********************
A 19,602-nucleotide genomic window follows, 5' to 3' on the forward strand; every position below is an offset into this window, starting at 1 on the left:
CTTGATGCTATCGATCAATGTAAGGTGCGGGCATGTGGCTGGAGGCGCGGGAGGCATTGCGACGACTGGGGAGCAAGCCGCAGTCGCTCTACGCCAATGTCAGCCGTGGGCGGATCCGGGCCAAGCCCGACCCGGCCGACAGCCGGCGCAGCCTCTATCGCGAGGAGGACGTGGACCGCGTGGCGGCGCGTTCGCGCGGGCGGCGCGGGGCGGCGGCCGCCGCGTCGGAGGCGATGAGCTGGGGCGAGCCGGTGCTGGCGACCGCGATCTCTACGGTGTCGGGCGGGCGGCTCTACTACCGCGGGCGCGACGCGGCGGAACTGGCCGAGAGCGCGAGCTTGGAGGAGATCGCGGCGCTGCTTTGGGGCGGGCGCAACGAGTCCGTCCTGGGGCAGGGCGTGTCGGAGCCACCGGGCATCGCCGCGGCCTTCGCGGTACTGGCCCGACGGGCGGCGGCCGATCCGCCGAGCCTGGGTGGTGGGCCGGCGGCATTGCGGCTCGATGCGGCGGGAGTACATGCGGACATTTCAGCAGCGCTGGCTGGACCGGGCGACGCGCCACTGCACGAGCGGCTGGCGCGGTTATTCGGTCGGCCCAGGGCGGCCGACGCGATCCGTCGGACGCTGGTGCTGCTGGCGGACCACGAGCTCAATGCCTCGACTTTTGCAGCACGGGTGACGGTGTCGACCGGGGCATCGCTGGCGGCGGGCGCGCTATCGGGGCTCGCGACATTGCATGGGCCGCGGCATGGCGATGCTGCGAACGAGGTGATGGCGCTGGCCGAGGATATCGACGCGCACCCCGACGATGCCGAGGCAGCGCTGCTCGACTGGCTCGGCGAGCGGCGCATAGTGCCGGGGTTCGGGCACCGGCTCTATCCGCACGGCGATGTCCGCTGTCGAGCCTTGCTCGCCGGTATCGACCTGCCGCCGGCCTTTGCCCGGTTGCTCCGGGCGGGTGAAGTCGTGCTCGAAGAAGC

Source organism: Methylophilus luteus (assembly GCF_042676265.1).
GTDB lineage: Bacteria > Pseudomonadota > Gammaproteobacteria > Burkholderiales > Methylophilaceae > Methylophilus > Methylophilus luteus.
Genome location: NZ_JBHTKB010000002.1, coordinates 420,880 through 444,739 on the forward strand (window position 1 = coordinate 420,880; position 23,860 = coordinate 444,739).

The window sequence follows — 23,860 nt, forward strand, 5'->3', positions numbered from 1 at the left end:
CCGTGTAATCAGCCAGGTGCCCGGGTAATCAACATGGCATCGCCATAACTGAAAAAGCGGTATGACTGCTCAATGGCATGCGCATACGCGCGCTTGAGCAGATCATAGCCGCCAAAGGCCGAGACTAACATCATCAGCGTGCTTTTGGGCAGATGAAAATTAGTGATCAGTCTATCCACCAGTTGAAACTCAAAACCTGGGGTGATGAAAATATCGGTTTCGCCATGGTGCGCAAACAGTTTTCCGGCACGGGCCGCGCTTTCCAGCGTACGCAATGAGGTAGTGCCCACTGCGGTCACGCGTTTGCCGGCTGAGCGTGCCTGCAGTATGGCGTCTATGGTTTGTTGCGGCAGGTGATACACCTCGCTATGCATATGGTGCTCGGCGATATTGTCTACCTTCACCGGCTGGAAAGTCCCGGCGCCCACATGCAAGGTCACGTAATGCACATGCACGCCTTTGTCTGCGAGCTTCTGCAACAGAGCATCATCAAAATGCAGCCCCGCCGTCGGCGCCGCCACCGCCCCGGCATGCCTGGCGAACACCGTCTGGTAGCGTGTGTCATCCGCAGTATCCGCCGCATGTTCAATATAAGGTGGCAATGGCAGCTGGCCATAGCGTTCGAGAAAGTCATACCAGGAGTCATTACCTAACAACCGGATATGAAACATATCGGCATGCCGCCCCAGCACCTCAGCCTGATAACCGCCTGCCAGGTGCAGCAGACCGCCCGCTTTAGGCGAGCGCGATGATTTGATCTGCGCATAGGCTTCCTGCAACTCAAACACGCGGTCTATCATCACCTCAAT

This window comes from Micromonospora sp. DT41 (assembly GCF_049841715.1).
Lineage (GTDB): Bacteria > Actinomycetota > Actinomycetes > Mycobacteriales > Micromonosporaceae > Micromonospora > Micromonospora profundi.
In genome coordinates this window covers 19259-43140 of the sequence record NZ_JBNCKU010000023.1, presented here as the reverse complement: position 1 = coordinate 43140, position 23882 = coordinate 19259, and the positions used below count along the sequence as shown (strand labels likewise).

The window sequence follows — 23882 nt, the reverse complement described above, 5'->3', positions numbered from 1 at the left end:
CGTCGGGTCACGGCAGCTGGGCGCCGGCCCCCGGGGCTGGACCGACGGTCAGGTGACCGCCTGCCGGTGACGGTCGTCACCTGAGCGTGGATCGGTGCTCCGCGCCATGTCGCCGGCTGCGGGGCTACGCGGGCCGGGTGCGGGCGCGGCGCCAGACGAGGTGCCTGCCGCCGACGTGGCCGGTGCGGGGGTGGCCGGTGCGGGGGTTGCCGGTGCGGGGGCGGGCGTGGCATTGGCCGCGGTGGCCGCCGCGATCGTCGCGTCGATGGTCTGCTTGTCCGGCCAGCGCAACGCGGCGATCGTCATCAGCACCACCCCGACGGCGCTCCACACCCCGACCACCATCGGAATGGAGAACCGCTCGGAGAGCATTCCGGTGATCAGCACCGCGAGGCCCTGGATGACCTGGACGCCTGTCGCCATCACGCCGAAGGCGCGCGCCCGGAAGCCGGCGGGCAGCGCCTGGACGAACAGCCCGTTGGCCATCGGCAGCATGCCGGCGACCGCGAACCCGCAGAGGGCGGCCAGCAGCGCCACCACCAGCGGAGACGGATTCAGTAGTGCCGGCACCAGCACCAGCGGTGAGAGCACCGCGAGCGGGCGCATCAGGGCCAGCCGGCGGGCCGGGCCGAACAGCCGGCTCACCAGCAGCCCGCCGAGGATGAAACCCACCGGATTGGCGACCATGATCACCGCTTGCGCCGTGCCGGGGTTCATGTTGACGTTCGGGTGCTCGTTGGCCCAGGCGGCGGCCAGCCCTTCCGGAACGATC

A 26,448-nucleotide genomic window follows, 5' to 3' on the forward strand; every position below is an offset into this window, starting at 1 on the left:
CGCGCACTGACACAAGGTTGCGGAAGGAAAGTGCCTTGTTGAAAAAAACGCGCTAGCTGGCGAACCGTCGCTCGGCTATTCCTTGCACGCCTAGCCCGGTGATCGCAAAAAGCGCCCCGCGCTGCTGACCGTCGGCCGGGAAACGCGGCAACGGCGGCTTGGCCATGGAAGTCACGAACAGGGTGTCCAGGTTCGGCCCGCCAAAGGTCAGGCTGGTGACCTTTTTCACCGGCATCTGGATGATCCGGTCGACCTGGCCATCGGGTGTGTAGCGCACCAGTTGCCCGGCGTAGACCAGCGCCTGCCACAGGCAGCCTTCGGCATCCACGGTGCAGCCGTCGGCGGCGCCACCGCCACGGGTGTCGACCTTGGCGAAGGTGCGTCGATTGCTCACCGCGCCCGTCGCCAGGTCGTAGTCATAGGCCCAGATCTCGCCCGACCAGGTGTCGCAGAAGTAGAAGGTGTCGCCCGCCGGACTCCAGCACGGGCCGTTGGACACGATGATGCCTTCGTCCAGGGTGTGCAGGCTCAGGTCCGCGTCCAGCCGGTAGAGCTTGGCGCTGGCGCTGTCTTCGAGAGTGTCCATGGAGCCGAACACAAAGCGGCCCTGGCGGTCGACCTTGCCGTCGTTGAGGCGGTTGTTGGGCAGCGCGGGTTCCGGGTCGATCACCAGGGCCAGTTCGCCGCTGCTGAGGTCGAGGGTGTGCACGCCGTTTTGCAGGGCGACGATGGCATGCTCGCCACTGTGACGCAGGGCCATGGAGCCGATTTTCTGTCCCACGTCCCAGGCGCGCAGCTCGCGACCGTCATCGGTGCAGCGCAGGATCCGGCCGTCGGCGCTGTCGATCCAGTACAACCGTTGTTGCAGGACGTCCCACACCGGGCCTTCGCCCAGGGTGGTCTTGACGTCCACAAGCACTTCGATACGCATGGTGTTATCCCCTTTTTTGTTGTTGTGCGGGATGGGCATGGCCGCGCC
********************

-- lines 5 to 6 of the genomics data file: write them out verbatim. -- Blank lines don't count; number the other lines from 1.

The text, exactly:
Genome location: NZ_JBHTKB010000002.1, coordinates 420,880 through 444,739 on the forward strand (window position 1 = coordinate 420,880; position 23,860 = coordinate 444,739).

The window sequence follows — 23,860 nt, forward strand, 5'->3', positions numbered from 1 at the left end: